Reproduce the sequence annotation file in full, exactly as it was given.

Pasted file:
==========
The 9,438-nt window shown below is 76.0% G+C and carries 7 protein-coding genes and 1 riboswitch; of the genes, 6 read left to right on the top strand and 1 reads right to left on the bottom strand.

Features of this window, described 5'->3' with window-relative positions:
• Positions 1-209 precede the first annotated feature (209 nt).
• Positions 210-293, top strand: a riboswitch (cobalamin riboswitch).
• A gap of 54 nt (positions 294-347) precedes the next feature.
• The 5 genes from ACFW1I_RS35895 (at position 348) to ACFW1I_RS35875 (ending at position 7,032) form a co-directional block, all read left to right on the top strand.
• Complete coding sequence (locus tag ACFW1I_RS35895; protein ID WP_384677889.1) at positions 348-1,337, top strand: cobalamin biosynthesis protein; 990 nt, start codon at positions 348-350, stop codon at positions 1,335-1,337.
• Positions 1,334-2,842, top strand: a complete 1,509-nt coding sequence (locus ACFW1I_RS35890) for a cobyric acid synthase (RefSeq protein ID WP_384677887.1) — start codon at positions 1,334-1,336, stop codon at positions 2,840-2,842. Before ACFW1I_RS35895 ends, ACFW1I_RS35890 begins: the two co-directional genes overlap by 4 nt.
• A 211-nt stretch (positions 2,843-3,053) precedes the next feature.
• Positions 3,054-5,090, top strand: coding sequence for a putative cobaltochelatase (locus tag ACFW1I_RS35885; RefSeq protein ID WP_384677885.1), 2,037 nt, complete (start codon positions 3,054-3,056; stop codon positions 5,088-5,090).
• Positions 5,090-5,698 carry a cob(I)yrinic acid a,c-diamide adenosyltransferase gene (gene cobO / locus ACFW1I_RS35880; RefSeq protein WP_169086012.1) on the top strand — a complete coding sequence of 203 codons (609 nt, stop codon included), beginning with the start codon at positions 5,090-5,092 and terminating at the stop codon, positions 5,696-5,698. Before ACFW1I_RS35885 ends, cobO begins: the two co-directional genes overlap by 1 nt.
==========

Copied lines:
The 9,438-nt window shown below is 76.0% G+C and carries 7 protein-coding genes and 1 riboswitch; of the genes, 6 read left to right on the top strand and 1 reads right to left on the bottom strand.

Features of this window, described 5'->3' with window-relative positions:
• Positions 1-209 precede the first annotated feature (209 nt).
• Positions 210-293, top strand: a riboswitch (cobalamin riboswitch).
• A gap of 54 nt (positions 294-347) precedes the next feature.
• The 5 genes from ACFW1I_RS35895 (at position 348) to ACFW1I_RS35875 (ending at position 7,032) form a co-directional block, all read left to right on the top strand.
• Complete coding sequence (locus tag ACFW1I_RS35895; protein ID WP_384677889.1) at positions 348-1,337, top strand: cobalamin biosynthesis protein; 990 nt, start codon at positions 348-350, stop codon at positions 1,335-1,337.
• Positions 1,334-2,842, top strand: a complete 1,509-nt coding sequence (locus ACFW1I_RS35890) for a cobyric acid synthase (RefSeq protein ID WP_384677887.1) — start codon at positions 1,334-1,336, stop codon at positions 2,840-2,842. Before ACFW1I_RS35895 ends, ACFW1I_RS35890 begins: the two co-directional genes overlap by 4 nt.
• A 211-nt stretch (positions 2,843-3,053) precedes the next feature.
• Positions 3,054-5,090, top strand: coding sequence for a putative cobaltochelatase (locus tag ACFW1I_RS35885; RefSeq protein ID WP_384677885.1), 2,037 nt, complete (start codon positions 3,054-3,056; stop codon positions 5,088-5,090).
• Positions 5,090-5,698 carry a cob(I)yrinic acid a,c-diamide adenosyltransferase gene (gene cobO / locus ACFW1I_RS35880; RefSeq protein WP_169086012.1) on the top strand — a complete coding sequence of 203 codons (609 nt, stop codon included), beginning with the start codon at positions 5,090-5,092 and terminating at the stop codon, positions 5,696-5,698. Before ACFW1I_RS35885 ends, cobO begins: the two co-directional genes overlap by 1 nt.